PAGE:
Big, Black and On Broadway

But "King Kong," the musical, doesn't quite confront its disturbing history as a metaphor for racism.

King Kong
Christiani Pitts and King Kong in "King Kong." Photo: Matthew Murphy.

No, the title character doesn’t sing. Not even an unrequited-love torch song.

Yes, the King Kong puppet designed by Sonny Tilders for this musical adaptation, on Broadway, of the 1933 RKO classic King Kong, starring Fay Wray, is 2,000 or so pounds of ingeniously created movable parts. He pounds his chest. He bares his formidable teeth and he roars. He sniffs. He acquires expressions ranging from the terrifying to the doleful. He’s worth every dollar the producers spent on him.

And he’s handled by several men maneuvering handles and ropes, which tends to give him the look of Jonathan Swift’s Gulliver being tamed by the Brobdingnagians.

Put another way, King Kong often looks powerful but at the same time powerless. Oh, well: the audience still goes for him, so he’s still worth whatever he cost.

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But is this musical adaptation any good? Let’s first ask a question about King Kong itself. Critics, since the initial release of the film, have noted King Kong‘s racist overtones. Should we note that this production arrives at a time when racism, under this administration, is as openly virulent as it was 85 years ago?

There’s no reason to believe the purveyors of this tuner had racism, or a response to it, uppermost in mind when they leapt on the bandwagon idea that every Hollywood drama and comedy ever made must be musicalized — including the one where the dark gorilla carries the white girl to the top of the Empire State Building as circling planes fire at him and kill him.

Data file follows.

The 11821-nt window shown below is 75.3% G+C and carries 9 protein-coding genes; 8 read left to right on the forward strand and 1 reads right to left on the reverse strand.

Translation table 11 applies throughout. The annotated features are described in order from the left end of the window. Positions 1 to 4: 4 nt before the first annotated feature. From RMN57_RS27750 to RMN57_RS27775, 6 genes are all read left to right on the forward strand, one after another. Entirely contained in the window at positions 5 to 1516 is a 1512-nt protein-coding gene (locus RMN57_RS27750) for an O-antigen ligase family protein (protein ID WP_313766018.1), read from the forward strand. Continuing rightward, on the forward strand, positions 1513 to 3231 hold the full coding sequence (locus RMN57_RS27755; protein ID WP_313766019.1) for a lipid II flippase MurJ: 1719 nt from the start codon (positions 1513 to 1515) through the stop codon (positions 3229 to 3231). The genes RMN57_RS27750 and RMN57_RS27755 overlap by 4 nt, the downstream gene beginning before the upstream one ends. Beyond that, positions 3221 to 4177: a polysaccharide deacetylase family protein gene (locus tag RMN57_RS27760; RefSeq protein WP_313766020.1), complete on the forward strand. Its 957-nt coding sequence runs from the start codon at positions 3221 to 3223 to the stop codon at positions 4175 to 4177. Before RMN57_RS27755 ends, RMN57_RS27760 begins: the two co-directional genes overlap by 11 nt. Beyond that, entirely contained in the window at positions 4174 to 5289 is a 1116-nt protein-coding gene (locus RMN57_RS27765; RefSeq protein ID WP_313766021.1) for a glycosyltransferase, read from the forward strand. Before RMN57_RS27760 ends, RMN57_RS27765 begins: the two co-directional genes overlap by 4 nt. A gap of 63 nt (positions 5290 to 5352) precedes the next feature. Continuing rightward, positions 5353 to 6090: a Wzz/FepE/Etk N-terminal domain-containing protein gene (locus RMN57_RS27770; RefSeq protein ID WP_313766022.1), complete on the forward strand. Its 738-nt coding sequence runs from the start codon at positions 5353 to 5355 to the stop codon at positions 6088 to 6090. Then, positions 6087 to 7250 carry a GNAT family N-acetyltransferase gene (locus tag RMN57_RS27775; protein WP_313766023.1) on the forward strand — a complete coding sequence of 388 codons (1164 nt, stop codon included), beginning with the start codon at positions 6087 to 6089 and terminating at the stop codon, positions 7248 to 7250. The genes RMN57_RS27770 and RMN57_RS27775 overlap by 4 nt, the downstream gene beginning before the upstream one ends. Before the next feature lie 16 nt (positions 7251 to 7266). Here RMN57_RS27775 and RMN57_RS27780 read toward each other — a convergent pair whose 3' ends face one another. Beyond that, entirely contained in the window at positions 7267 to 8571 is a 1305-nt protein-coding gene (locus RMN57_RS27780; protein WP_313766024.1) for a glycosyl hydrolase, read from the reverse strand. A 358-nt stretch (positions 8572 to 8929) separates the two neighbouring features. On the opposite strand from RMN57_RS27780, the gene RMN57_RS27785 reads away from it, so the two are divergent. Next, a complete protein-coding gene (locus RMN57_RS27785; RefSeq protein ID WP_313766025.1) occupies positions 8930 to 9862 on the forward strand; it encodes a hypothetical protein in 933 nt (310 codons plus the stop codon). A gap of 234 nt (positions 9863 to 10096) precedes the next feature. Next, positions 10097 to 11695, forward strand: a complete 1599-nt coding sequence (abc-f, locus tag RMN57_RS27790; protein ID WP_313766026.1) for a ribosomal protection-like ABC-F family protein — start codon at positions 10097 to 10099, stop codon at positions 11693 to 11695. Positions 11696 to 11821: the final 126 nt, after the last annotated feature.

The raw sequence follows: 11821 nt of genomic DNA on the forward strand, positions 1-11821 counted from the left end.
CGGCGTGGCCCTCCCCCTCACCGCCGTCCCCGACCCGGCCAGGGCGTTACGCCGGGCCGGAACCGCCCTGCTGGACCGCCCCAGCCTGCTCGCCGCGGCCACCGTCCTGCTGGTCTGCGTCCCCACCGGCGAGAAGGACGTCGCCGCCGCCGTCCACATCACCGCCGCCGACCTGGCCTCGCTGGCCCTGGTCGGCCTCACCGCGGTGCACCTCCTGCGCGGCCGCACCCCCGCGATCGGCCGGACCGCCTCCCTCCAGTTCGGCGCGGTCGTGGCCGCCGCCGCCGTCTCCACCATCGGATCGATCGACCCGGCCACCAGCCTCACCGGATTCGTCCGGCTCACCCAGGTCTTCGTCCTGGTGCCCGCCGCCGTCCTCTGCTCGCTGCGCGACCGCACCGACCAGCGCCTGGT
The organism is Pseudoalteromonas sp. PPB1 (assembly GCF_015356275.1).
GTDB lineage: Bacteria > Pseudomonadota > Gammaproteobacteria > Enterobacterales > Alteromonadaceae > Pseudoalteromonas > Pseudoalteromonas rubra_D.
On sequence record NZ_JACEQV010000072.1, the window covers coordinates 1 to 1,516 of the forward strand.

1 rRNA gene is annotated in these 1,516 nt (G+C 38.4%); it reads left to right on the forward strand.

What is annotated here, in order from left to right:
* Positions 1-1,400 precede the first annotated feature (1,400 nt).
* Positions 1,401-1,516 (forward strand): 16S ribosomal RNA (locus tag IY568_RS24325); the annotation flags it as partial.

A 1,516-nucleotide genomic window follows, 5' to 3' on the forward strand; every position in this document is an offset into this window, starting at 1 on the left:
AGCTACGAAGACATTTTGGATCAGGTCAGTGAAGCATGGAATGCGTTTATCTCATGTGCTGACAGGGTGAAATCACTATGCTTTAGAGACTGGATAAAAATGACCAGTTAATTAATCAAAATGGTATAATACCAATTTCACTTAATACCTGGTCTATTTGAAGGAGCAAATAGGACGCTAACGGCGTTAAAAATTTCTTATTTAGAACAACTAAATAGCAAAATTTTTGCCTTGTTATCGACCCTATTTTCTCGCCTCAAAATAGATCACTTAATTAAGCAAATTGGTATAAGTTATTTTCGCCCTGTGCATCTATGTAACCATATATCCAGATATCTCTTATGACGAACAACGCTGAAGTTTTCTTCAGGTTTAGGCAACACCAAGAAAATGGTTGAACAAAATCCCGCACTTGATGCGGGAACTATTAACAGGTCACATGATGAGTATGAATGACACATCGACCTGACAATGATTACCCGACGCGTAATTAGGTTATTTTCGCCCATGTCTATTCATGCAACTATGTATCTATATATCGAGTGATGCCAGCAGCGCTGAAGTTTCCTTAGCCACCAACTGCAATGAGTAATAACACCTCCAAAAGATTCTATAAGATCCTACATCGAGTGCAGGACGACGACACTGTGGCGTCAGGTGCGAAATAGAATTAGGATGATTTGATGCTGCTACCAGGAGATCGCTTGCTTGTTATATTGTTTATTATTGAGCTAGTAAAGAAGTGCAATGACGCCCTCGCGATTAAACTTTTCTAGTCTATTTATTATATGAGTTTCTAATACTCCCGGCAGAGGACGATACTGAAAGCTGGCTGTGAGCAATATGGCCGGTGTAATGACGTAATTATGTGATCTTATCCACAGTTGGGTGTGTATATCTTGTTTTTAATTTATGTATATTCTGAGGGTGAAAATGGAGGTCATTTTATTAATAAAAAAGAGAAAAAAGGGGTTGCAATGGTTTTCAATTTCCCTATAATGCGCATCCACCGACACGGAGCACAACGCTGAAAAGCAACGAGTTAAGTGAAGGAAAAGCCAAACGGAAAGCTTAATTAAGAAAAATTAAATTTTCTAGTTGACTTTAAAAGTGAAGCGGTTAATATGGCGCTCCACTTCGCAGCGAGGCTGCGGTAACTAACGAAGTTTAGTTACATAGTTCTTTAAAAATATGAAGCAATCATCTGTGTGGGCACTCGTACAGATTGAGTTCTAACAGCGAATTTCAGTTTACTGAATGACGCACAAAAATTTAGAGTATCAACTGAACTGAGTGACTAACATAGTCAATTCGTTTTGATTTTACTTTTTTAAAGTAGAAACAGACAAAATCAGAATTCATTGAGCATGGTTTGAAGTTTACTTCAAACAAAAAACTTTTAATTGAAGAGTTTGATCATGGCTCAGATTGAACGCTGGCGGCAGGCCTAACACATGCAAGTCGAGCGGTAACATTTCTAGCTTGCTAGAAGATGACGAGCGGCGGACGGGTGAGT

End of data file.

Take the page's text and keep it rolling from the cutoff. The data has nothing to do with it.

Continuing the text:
When King Kong opened in Australia five years ago, not only were parts of the creative team different — Craig Lucas wrote the book and co-wrote the lyrics — but so was the US. Racism, populism, nationalism: these couldn’t have been motivating factors. But there it is: a musical version of King Kong, capable of nudging if not all then some observers into realizing that they’re watching a metaphor for white fear of black men and also a metaphor for white fear of immigrants of every origin. King Kong doesn’t arrive in a caravan. He’s transported — under sedation, in chains — by boat. Not unlike a slave.

Maybe the creators of the original King Kong — scenarists James Ashmore Creelman and Ruth Rose, and directed and produced by Merian C. Cooper and Ernest B. Schoedsack from an idea by Cooper and Edgar Wallace — didn’t sense the racist implications, the allegory, of their tale. Cooper denied it. I find it hard to believe.

Here on Broadway, the percolating undercurrents begin with the Playbill cover design: King Kong, his forepaws resting on the ground; the negative space between them, when seen as positive space, representing a tiny white woman. Is she about to be crushed? Point made.